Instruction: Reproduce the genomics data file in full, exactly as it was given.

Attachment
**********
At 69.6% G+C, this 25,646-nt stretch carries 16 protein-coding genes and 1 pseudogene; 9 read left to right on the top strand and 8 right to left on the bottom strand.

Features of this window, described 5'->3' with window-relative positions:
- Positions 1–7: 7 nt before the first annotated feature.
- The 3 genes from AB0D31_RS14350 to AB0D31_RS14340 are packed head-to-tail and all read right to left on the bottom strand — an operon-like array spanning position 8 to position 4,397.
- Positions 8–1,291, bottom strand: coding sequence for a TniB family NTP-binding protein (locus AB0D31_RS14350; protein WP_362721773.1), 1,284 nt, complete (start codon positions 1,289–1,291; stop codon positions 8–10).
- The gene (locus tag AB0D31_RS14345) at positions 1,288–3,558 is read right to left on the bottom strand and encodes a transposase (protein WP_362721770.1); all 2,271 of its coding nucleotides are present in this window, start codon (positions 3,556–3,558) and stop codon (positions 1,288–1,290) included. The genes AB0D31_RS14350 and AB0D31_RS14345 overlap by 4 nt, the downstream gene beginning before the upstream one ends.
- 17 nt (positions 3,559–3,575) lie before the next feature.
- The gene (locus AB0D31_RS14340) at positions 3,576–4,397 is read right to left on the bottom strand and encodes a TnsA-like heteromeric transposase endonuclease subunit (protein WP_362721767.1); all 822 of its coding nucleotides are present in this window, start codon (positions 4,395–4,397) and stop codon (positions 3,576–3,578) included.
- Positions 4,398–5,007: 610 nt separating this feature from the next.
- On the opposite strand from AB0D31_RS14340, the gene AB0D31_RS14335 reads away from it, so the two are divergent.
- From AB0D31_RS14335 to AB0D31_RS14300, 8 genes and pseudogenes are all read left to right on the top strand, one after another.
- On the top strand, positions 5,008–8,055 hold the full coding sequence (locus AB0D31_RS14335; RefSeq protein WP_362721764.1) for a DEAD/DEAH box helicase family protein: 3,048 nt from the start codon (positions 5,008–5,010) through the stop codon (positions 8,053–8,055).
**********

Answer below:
At 69.6% G+C, this 25,646-nt stretch carries 16 protein-coding genes and 1 pseudogene; 9 read left to right on the top strand and 8 right to left on the bottom strand.

Features of this window, described 5'->3' with window-relative positions:
- Positions 1–7: 7 nt before the first annotated feature.
- The 3 genes from AB0D31_RS14350 to AB0D31_RS14340 are packed head-to-tail and all read right to left on the bottom strand — an operon-like array spanning position 8 to position 4,397.
- Positions 8–1,291, bottom strand: coding sequence for a TniB family NTP-binding protein (locus AB0D31_RS14350; protein WP_362721773.1), 1,284 nt, complete (start codon positions 1,289–1,291; stop codon positions 8–10).
- The gene (locus tag AB0D31_RS14345) at positions 1,288–3,558 is read right to left on the bottom strand and encodes a transposase (protein WP_362721770.1); all 2,271 of its coding nucleotides are present in this window, start codon (positions 3,556–3,558) and stop codon (positions 1,288–1,290) included. The genes AB0D31_RS14350 and AB0D31_RS14345 overlap by 4 nt, the downstream gene beginning before the upstream one ends.
- 17 nt (positions 3,559–3,575) lie before the next feature.
- The gene (locus AB0D31_RS14340) at positions 3,576–4,397 is read right to left on the bottom strand and encodes a TnsA-like heteromeric transposase endonuclease subunit (protein WP_362721767.1); all 822 of its coding nucleotides are present in this window, start codon (positions 4,395–4,397) and stop codon (positions 3,576–3,578) included.
- Positions 4,398–5,007: 610 nt separating this feature from the next.
- On the opposite strand from AB0D31_RS14340, the gene AB0D31_RS14335 reads away from it, so the two are divergent.
- From AB0D31_RS14335 to AB0D31_RS14300, 8 genes and pseudogenes are all read left to right on the top strand, one after another.
- On the top strand, positions 5,008–8,055 hold the full coding sequence (locus AB0D31_RS14335; RefSeq protein WP_362721764.1) for a DEAD/DEAH box helicase family protein: 3,048 nt from the start codon (positions 5,008–5,010) through the stop codon (positions 8,053–8,055).